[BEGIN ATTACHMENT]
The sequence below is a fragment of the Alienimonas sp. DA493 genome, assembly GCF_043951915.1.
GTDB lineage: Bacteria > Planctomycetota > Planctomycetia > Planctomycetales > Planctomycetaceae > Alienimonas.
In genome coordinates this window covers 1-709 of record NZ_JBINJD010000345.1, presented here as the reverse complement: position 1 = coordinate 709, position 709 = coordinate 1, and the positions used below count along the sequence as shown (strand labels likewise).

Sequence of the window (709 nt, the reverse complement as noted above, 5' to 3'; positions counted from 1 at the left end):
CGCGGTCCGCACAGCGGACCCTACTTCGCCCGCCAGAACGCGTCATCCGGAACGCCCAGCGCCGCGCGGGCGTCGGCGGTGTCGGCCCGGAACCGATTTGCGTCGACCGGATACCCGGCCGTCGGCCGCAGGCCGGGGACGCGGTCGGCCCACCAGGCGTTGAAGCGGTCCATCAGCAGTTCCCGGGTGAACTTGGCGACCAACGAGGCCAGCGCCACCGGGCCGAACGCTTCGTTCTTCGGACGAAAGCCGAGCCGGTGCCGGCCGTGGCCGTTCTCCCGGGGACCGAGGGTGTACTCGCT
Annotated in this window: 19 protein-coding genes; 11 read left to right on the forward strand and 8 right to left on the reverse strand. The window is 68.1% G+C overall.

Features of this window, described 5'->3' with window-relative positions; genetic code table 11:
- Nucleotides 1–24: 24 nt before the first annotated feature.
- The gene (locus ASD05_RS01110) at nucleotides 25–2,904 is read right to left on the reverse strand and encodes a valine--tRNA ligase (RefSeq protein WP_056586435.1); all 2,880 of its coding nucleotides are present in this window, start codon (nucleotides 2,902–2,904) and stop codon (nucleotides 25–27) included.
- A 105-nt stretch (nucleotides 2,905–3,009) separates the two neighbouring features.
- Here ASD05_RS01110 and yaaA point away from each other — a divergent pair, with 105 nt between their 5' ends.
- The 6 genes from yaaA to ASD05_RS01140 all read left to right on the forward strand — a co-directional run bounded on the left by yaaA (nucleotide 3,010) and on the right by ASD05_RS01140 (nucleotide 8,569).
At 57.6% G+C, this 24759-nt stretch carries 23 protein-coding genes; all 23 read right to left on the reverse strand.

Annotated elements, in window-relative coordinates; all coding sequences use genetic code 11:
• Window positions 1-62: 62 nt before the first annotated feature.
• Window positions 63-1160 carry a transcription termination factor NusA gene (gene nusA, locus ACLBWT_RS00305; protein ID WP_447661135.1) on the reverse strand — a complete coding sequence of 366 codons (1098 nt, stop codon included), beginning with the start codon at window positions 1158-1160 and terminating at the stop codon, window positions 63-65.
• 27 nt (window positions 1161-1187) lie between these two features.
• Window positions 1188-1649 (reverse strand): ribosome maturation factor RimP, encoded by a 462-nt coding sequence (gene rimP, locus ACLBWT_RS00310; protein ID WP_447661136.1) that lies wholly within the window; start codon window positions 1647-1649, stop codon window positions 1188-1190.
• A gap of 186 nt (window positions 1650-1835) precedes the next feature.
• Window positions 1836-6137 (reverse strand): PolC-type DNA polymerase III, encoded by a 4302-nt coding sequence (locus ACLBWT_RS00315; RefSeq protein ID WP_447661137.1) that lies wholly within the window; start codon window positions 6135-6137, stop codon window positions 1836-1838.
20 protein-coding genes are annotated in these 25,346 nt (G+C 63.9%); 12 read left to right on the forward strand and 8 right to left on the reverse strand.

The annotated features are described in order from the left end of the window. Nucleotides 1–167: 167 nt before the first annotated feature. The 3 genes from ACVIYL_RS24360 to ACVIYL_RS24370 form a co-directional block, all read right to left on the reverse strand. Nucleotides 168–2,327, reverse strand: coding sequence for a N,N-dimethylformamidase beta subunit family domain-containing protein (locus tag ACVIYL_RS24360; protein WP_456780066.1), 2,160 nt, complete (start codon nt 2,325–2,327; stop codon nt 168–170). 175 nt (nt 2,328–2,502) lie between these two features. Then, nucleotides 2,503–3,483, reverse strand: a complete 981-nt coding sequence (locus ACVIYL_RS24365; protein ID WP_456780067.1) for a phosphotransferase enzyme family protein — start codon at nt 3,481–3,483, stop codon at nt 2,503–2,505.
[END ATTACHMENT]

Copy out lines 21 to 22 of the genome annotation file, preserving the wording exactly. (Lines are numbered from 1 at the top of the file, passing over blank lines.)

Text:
20 protein-coding genes are annotated in these 25,346 nt (G+C 63.9%); 12 read left to right on the forward strand and 8 right to left on the reverse strand.

The annotated features are described in order from the left end of the window. Nucleotides 1–167: 167 nt before the first annotated feature. The 3 genes from ACVIYL_RS24360 to ACVIYL_RS24370 form a co-directional block, all read right to left on the reverse strand. Nucleotides 168–2,327, reverse strand: coding sequence for a N,N-dimethylformamidase beta subunit family domain-containing protein (locus tag ACVIYL_RS24360; protein WP_456780066.1), 2,160 nt, complete (start codon nt 2,325–2,327; stop codon nt 168–170). 175 nt (nt 2,328–2,502) lie between these two features. Then, nucleotides 2,503–3,483, reverse strand: a complete 981-nt coding sequence (locus ACVIYL_RS24365; protein ID WP_456780067.1) for a phosphotransferase enzyme family protein — start codon at nt 3,481–3,483, stop codon at nt 2,503–2,505.